Creating Pathways of Hope for Rohingya Refugees


Educate a girl, change the world. UNHCR Philippines continues to support the Philippine Government in its development and implementation of complementary pathways solutions for Rohingya who fled violence in Myanmar. © UNHCR/Martin San Diego

APC members, Kathleen Chew and Stanley Tan, and ACF donor, Janet Lim, recently supported a second cohort of Rohingya refugee students in Malaysia to pursue higher education in the Philippines through the UNHCR’s Complementary Pathways (CPath) programme. The CPath programme provides refugees with access to protection services and a safe, regulated entry and residence in the country. It also aims to enhance their skills and self-reliance, guiding them towards the cessation of their refugee status.

What distinguishes this initiative from other scholarship programmes is its unique offering for refugee students to stay in the Philippines upon graduation with the right to work, should they choose to do so. This option holds particular significance, given the typically limited opportunities provided within their country of asylum’s framework.

APC’s Koon Peng Ooi (KP) recently sat down with Iris Tayag (IT) from UNHCR to understand how this programme came about and explore the UNHCR’s plans.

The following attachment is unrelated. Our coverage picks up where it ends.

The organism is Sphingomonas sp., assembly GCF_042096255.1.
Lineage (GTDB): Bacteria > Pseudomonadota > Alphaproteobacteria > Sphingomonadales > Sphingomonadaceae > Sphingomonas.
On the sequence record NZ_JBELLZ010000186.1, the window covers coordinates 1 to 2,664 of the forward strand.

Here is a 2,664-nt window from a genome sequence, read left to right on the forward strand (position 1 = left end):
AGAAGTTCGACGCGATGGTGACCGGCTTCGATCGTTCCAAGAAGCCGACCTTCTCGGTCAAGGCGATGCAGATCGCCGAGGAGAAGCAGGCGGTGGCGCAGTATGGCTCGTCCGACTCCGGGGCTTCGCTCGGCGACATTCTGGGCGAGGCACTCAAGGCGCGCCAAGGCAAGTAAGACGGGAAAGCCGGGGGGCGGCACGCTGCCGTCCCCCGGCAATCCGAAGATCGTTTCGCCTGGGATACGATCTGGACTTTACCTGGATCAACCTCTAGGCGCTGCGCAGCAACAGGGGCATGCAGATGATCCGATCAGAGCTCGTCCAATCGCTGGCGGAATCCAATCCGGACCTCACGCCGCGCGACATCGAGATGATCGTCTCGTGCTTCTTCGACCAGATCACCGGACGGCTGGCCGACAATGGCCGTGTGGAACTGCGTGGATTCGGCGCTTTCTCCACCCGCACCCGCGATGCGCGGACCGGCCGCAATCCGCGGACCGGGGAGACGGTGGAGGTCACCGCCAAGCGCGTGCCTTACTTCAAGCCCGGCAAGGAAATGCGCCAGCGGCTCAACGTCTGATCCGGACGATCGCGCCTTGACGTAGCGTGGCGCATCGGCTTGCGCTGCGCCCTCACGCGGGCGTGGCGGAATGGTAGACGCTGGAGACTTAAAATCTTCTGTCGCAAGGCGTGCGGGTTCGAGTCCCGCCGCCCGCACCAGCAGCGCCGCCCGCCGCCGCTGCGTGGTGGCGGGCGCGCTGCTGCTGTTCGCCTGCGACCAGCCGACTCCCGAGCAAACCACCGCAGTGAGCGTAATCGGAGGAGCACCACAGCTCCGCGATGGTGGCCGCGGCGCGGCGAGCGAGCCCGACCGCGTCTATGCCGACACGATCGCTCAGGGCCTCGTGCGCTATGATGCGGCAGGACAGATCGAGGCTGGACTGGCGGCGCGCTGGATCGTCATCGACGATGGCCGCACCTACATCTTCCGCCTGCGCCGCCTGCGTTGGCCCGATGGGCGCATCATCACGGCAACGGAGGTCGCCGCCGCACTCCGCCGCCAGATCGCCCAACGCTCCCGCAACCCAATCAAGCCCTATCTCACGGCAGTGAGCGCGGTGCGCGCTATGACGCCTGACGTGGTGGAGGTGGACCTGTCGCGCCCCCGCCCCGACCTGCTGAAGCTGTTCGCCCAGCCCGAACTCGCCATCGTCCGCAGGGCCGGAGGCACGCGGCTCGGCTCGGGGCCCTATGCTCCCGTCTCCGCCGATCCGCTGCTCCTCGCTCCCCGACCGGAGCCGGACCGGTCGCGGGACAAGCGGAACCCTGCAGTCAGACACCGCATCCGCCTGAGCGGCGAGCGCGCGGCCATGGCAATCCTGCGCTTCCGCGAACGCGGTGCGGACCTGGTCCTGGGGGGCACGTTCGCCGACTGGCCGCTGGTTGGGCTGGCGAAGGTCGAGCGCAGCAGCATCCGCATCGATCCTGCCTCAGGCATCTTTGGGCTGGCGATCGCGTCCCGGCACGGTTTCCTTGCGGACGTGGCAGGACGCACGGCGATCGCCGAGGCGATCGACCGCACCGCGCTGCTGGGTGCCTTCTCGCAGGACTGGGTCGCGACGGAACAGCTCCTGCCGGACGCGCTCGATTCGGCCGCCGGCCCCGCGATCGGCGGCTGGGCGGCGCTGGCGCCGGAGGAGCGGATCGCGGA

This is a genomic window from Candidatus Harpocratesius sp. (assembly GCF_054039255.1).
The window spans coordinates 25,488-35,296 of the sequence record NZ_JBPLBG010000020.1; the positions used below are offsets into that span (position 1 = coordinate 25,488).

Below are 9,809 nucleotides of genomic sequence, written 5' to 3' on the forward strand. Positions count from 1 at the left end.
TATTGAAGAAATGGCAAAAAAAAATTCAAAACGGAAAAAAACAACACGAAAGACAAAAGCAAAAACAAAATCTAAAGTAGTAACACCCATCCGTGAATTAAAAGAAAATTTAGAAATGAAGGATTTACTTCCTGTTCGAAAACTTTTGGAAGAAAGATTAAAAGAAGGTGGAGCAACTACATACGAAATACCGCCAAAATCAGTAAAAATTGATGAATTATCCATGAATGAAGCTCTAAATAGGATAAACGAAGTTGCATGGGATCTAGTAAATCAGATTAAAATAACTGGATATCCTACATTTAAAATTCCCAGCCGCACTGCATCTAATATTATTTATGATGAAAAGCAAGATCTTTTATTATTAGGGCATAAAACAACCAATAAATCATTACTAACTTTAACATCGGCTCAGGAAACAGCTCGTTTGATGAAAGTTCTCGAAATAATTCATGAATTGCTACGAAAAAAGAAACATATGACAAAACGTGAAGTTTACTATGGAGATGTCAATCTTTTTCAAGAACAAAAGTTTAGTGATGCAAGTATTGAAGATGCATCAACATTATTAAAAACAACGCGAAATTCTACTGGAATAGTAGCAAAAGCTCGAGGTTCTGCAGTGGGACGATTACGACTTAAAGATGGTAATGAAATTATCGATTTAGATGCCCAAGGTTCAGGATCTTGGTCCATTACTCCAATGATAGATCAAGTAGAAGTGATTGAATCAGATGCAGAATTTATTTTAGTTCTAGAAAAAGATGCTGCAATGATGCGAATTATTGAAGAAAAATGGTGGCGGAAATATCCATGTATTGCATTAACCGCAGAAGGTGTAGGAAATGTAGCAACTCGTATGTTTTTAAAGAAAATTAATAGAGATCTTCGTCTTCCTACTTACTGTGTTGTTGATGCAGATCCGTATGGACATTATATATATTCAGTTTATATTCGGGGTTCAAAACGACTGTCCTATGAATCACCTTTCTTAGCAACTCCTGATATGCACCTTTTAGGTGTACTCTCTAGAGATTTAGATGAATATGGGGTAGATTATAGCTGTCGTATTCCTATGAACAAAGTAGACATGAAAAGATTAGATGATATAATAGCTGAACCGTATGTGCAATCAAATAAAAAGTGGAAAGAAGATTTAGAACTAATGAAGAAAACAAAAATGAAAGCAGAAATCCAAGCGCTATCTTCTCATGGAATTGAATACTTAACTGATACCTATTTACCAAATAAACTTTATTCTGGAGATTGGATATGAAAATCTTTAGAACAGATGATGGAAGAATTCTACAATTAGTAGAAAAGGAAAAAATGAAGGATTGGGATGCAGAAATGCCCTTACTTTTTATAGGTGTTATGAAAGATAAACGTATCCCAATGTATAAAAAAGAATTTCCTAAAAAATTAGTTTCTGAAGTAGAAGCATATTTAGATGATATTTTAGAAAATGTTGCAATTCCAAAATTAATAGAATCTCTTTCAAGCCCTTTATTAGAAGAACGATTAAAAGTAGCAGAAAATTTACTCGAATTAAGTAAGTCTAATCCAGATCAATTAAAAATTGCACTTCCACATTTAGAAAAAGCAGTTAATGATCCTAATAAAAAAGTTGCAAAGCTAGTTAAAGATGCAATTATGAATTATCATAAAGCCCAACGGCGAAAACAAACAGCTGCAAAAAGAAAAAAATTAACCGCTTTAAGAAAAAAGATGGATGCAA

KP: Hi Iris, could you share how the Complementary Pathways (CPath) project came together? What made the Philippine government commit to seeing this through?

IT:  Sure, Koon Peng. After a series of discussions with different stakeholders in preparation for the inaugural Global Refugee Forum in 2019, the Philippine Government made a pledge to explore ways to admit refugees into the country. Recognising the persecution resulting in limited access to life-saving services faced by Rohingyas, as well as the Philippines’ humanitarian tradition and open-door policy, the Government made sure that this pledge is acted upon and that access to tertiary education will be provided to qualified Rohingya youth.

KP:  Many who have heard of this programme may not realise that this is a whole-of-government effort. This means that there are ten ministries that each had to play their part in order to make this happen. Can you tell us more about that, and what are some of the lessons [the UNHCR] learned in galvanizing various government departments this way?

IT:  UNHCR works with States to ensure that the rights of forcibly displaced and stateless persons are upheld. We collaborated with the Government of the Philippines in the development and institutionalization of an inter-agency mechanism that supports the same. The Government has also deemed it appropriate to further establish one inter-agency mechanism intended for the CPath programme to ensure that services and assistance (documentation, health and welfare, education and skills training, and employment and livelihood) may be provided by relevant agencies.

This has proven to be an effective way to assure partners from the academia and private sector that the Government is leading and supporting this initiative. Of course, the partners from the education sector are prime movers as well; without the scholarships and accommodations they are providing access to, Rohingya refugees would not be able to access tertiary education—a critical pathway leading to self-reliance and local integration, thus finding a way to possibly end their refugee status. Thus, the Philippines is essentially implementing a whole-of-society approach, backed by a whole-of-government approach.